What was the name of the first Space Shuttle....? Enterprise, but only for earth orbit, it didn't go into space

Live long and prosper...
 

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[b said:
Quote[/b] (Steve W @ June 03 2003,19:41)]New Scientist did a Trek issue some years ago, some "septic tanks" worked out the theory for folding space some years ago, they concluded that it would be possible but would require more energy than is calculated to exist in the current universe - back to the drawing board then.
ISTR that Hawking came up with a theory (requiring spinning neutron stars)that was at least theoretically possible.  Though you'd need to be my fictional namesake or one of his collegues to manage it.
 

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I think we also need to remember that these theories are all well and good given our current level of intelligence but it wasnt so long ago the Earth was flat. So we might just be able to travel at any speed we like when we gain the knowledge required. How long ago was it thought that physical barriers couldnt be broken in all sorts of things.

Matt
 

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Jeez, Matt, I didn't know you were so philosophical! I'll stick to what seems plausible to me, i.e there ain't no ETs, there ain't no God, there ain't no heaven and I won't ever be going on a spaceship to the stars. It's all here around us to see. Enjoy it while you can, 'cause that's all there is and you won't get another chance.
 

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<font color='#0000FF'>Jay - yep planning ot be at anglesey - barring any unforeseen occurences

Matt- an excellent point, but in order for the light speed limit to be wrong physicists would need a very weird explanation to show how all the things that are currently believed to be true, could possibly and logically be wrong, yet still function as we see them (which is the essence of scientific advancement).

Einsteins relativity theories (1920) corrected some minor errors on the previous landmark physics text ie Newtons Principia from 1687, so chances are that the next big advancement in this field isn't going to happen anytime soon (mind you, Murphy's law now predicts that something big will be announced just to make me wrong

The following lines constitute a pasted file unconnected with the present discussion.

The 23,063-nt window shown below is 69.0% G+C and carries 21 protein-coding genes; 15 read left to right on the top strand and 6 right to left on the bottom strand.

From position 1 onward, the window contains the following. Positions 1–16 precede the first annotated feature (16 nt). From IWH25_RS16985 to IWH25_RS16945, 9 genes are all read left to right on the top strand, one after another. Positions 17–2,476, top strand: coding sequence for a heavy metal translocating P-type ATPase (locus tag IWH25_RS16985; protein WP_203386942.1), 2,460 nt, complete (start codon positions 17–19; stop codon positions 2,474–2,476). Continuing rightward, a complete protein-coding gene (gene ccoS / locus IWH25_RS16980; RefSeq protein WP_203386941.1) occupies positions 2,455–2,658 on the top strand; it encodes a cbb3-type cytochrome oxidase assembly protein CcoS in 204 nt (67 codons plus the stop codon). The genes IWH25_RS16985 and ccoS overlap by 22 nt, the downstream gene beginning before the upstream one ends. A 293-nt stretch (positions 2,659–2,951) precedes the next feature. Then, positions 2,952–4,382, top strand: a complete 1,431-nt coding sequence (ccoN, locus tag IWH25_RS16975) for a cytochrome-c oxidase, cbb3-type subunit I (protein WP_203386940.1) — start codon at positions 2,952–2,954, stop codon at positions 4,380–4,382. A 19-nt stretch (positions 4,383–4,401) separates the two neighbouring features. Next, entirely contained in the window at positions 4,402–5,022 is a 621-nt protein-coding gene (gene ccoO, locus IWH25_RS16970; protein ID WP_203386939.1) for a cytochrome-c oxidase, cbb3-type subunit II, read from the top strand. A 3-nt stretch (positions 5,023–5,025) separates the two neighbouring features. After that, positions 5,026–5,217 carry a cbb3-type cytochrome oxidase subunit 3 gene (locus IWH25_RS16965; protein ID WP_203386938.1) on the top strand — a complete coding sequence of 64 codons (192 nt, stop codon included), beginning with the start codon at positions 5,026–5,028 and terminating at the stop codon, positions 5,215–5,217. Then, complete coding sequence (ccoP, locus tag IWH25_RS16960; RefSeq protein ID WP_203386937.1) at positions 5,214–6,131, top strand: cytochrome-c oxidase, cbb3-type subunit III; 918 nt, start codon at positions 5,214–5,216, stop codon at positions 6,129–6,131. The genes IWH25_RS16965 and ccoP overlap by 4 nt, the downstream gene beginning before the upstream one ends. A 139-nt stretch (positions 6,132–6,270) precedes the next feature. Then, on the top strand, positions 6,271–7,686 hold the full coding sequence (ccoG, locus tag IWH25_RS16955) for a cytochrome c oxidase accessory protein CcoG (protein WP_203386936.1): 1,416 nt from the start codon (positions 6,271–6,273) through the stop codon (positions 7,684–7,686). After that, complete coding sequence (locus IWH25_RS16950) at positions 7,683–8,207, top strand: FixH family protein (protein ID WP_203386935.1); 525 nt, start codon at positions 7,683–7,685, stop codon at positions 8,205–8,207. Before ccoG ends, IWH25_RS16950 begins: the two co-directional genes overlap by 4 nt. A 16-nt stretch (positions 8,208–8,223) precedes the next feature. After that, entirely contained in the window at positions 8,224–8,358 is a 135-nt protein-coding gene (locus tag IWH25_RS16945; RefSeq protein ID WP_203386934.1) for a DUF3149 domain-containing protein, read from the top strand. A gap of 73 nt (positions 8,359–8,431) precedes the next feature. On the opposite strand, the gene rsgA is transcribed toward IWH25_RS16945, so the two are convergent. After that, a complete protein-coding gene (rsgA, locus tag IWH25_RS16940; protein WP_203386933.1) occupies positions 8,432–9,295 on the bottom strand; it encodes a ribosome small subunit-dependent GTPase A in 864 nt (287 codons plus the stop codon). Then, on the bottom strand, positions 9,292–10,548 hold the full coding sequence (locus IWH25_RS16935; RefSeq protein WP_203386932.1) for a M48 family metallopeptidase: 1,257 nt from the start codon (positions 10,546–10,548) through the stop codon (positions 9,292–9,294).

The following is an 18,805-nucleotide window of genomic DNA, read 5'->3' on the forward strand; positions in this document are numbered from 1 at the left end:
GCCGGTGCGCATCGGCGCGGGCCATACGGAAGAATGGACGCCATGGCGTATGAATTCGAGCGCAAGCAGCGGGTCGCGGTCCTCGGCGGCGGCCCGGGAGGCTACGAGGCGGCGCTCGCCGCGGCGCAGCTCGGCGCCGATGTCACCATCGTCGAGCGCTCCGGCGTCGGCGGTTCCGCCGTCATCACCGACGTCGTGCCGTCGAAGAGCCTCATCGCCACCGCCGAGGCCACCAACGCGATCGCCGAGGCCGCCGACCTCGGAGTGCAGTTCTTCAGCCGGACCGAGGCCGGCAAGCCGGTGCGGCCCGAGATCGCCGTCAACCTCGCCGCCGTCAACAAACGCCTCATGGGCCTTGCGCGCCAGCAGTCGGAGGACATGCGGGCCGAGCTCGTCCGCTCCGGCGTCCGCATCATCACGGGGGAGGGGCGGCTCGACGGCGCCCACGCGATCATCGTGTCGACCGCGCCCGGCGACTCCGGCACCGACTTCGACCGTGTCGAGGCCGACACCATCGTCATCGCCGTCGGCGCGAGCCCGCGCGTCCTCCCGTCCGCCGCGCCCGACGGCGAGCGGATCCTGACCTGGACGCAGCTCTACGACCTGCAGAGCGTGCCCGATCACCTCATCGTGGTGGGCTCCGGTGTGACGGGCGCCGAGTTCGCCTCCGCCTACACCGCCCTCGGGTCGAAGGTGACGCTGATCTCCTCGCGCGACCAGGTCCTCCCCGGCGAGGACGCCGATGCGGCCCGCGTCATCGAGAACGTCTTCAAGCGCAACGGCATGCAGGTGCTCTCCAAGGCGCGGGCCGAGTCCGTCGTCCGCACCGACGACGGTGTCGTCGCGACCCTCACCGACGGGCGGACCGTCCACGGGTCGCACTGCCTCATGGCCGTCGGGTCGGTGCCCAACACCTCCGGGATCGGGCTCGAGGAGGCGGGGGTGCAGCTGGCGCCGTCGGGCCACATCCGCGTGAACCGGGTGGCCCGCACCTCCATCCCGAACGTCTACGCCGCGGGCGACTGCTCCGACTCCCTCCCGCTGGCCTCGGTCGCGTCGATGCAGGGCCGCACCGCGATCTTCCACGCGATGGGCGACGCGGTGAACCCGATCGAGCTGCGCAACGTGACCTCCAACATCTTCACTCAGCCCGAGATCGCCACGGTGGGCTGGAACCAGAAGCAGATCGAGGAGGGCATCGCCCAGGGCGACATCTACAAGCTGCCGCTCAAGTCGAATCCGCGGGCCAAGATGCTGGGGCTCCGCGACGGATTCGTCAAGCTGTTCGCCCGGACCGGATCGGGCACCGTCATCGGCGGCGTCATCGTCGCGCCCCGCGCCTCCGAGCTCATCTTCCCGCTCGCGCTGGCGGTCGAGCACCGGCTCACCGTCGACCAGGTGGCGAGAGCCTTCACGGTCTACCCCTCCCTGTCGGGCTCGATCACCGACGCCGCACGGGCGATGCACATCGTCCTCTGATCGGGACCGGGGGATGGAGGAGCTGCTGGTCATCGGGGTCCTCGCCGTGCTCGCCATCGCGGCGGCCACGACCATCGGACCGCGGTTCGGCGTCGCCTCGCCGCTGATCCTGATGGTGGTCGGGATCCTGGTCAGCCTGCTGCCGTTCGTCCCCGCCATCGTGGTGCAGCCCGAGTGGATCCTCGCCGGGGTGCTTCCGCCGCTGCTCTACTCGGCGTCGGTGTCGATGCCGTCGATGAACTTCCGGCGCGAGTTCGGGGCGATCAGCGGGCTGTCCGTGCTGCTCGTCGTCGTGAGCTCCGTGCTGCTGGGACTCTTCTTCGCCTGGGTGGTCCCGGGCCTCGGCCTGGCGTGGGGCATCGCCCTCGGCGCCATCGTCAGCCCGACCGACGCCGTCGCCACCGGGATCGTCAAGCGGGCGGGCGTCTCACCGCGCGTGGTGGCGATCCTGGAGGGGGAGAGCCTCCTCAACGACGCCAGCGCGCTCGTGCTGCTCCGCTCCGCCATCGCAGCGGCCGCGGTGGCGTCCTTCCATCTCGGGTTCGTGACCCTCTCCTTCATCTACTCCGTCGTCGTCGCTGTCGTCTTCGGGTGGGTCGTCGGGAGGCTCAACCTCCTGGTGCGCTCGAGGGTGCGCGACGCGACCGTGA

).

Someone (might have been Richard Feynman, can't remember) went to extraordinary lengths to design and test an experiment to show that Relativity was infact true, they wrote to Einstein with the news and he replied "It is too elegant a theory to be false". Having said that, it's well documented that an elderly Einstein couldn't hack the ideas of unpredicatability inherent in quantum mechanics, famously quoted  as saying "God does not play dice with the universe,"
something contradicted my Stephen Hawking these days.

All this flat earth nonsense, which BTW some people, mostly Americans,  STILL believe in  (Earth is flat rubbish) predates the beginning of modern science, but ironically it was well known to the ancient Greeks, originally credited to Pythagorus but more so to Ptolomy (mind, he thought the Earth was spherical but stationary) . Also Democritus in ancient Greek times proposed a basic atomic theory which remained lost knowledge for almost 2000 years

Cor blimey Guv, fink thats enuff science for today
Chee-az
Steve
 

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<font color='#000080'>
[b said:
Quote[/b] ]Having said that, it's well documented that an elderly Einstein... famously quoted  as saying "God does not play dice with the universe,"
And I thought it was Terry Pratchett that was the expert on the gods playing dice....


abucksdiver (Also now a PADI Rescue Diver...)
 

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<font color='#736AFF'>Andrew